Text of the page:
You need to use the “PhotoD8” name exactly as shown. This affects things in the database, and if you don’t use that name, my script won’t work.
On the "Manage fields" screen that follows, click "Add field". On the "Add field" form that follows, use these settings:
- "Add a new field": Select "Image" (under Reference)
- Label = "Photo D8"
- Click "Save and continue"
On the next form:
- "Upload destination" = "Public files"
- No "Default Image"
- "Allow number of values" = (Limited, 1)
- Click "Save field settings"
On the next form:
- Label = "Photo D8"
- Make the image field Required
- Enable Alt field.
- Don't make the Alt field required (un-check it)
- Go with other defaults
- Click "Save settings"
You should now be back to "Manage fields." On this screen you should see these two rows in the table:
- Label = "Body", Machine Name = "body", Field Type = "Text (formatted, long, with summary)"
- Label = "Photo D8", Machine Name = "field_photo_d8", Field Type = "Image"
Now you’re ready for the next step.
Make another database backup
Note: This is another great time to backup the database. You’ll thank me later.
My PHP Script to migrate the photos
Before running my script, you should verify that the
langcode field in the
node__field_photo database table is properly set to 'en' (or whatever your locale is). If it is set to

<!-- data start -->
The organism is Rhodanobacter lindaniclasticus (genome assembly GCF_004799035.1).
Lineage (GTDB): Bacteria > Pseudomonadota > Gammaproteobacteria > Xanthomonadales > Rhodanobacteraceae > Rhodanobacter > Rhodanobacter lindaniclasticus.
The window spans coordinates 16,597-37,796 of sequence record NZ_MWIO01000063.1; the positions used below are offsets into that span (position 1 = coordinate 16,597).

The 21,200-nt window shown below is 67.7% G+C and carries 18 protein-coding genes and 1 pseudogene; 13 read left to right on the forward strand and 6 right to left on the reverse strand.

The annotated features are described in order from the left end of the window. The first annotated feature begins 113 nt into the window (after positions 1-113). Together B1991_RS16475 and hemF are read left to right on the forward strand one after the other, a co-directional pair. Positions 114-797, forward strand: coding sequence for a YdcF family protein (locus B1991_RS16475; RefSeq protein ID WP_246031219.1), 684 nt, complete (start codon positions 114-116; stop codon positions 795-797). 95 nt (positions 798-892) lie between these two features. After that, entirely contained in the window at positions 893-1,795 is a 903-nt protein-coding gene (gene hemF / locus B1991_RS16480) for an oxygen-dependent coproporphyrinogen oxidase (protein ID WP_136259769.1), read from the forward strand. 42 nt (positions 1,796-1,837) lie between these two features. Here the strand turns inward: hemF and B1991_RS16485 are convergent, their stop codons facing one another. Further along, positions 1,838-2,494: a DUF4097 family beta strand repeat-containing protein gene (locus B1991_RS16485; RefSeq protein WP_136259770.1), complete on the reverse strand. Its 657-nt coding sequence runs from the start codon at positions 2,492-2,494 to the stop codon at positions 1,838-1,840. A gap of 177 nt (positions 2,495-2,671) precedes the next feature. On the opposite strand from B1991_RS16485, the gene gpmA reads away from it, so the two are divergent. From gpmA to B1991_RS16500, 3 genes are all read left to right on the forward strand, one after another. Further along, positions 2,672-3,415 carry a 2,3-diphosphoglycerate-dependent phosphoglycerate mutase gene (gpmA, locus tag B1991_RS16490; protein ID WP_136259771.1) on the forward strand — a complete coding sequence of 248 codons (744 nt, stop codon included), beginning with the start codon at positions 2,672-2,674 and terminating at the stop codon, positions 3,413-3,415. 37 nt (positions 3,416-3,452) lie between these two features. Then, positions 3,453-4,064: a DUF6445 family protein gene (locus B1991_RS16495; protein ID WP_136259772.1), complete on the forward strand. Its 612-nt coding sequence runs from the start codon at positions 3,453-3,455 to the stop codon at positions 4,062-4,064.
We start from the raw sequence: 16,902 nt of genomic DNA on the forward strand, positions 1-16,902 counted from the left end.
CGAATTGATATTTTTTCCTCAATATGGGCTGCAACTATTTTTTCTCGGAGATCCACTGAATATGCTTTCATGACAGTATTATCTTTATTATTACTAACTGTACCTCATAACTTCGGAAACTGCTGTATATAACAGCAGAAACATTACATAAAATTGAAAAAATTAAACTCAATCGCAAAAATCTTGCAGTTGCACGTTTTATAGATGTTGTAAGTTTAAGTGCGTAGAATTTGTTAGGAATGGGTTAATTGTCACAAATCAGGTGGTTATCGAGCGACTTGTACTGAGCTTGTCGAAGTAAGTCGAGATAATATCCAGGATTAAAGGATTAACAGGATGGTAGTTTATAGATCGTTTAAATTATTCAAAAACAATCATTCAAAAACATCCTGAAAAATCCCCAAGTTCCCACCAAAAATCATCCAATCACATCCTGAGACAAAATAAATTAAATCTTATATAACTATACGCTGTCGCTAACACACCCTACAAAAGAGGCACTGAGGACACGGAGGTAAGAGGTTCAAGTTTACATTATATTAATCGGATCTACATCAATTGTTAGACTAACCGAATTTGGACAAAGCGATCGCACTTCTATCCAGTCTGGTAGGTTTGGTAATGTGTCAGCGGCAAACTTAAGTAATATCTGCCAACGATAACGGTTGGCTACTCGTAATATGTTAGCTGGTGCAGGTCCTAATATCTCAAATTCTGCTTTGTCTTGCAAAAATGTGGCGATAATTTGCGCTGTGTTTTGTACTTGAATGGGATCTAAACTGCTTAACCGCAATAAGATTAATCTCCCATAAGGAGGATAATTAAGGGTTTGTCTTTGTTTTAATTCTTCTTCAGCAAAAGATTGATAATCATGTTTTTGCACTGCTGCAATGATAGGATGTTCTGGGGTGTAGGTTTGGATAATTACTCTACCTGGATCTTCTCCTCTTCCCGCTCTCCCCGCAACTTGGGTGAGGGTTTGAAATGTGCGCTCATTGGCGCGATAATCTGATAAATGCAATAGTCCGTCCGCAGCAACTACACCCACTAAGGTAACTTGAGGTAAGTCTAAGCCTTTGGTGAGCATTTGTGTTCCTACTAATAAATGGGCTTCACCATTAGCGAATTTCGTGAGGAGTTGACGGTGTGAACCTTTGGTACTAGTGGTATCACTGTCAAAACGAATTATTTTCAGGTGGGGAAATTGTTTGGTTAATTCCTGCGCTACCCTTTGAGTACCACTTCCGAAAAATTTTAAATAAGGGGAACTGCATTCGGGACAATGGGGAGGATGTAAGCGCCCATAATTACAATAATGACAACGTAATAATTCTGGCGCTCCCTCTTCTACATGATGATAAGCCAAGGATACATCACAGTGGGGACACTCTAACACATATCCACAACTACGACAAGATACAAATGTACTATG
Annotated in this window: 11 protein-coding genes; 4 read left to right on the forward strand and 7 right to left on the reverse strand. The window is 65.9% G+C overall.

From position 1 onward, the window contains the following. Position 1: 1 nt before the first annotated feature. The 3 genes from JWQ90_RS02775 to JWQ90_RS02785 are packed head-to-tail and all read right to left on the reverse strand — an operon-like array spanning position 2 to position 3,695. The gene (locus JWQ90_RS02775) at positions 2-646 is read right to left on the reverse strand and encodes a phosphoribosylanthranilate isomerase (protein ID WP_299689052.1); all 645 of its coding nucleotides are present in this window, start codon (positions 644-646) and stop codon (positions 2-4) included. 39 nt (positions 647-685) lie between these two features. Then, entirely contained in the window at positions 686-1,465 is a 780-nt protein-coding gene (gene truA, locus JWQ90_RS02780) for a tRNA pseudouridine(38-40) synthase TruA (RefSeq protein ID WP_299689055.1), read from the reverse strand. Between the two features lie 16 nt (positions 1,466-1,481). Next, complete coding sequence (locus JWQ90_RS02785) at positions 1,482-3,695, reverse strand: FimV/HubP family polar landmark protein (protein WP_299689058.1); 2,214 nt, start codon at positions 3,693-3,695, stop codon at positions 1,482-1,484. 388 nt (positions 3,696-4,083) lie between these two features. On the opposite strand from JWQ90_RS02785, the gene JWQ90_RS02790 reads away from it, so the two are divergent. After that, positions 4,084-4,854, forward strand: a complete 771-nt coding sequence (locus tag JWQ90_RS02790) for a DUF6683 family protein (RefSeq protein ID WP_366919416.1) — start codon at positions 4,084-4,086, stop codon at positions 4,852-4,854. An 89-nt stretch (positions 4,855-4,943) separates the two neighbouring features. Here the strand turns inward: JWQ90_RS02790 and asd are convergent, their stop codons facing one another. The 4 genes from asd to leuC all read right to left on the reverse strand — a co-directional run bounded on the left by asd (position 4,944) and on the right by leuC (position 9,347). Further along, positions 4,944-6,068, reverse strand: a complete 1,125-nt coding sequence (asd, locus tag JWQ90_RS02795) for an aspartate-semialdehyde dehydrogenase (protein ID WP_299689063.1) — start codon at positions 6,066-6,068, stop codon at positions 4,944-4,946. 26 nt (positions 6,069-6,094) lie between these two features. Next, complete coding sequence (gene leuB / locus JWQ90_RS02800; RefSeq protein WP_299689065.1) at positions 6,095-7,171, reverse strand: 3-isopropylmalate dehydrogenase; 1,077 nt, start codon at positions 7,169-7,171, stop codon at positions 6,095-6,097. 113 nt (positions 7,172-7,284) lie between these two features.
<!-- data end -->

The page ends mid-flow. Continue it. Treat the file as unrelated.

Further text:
und, you MUST RUN THIS NEXT QUERY, or you'll just make the problem worse:
update node__field_photo set langcode='en'
I thought about adding that query to my script, but if you’re using a different language, this won’t make your day any better.
Also, before running the main script, which is named MigrateAllD6Photos.php, you’ll need to edit that script and add your D8 database information at the top of the script.
I just tested this script against a fresh D8 installation, following a D6 to D8 migration, and it works as desired. What it does is:
- Reads your D6 “Photo content type” information, which the migration process copied into your D8 database.
- Copies and transforms that data into the new PhotoD8 tables we just created.
Just (a) update that script with your D8 database information, then (b) run that script. If everything goes well, you’ll see one line of output for every Photo that is being migrated from D6 to D8. In my case that is a little over 1,700 photos.
After you run that script, run this command to flush all caches:
(Or do whatever else it is you do to clear the caches.)
After you clear the caches, your old D6 Photo URLs should now work. If you click “Edit” on any of those pages, you should see that they have the new "PhotoD8" content type.
As an example of this, I previously had a “preview” image that showed up at the URI node/7493, and now when I go to that URI on my D8 website I see the full-size original image there.
If you don’t see your images showing up at your old URLs, I am sorry, I can only assume that something about your configuration is different than mine.
Source code for my project
You can find the source code for my project on Github at this URL: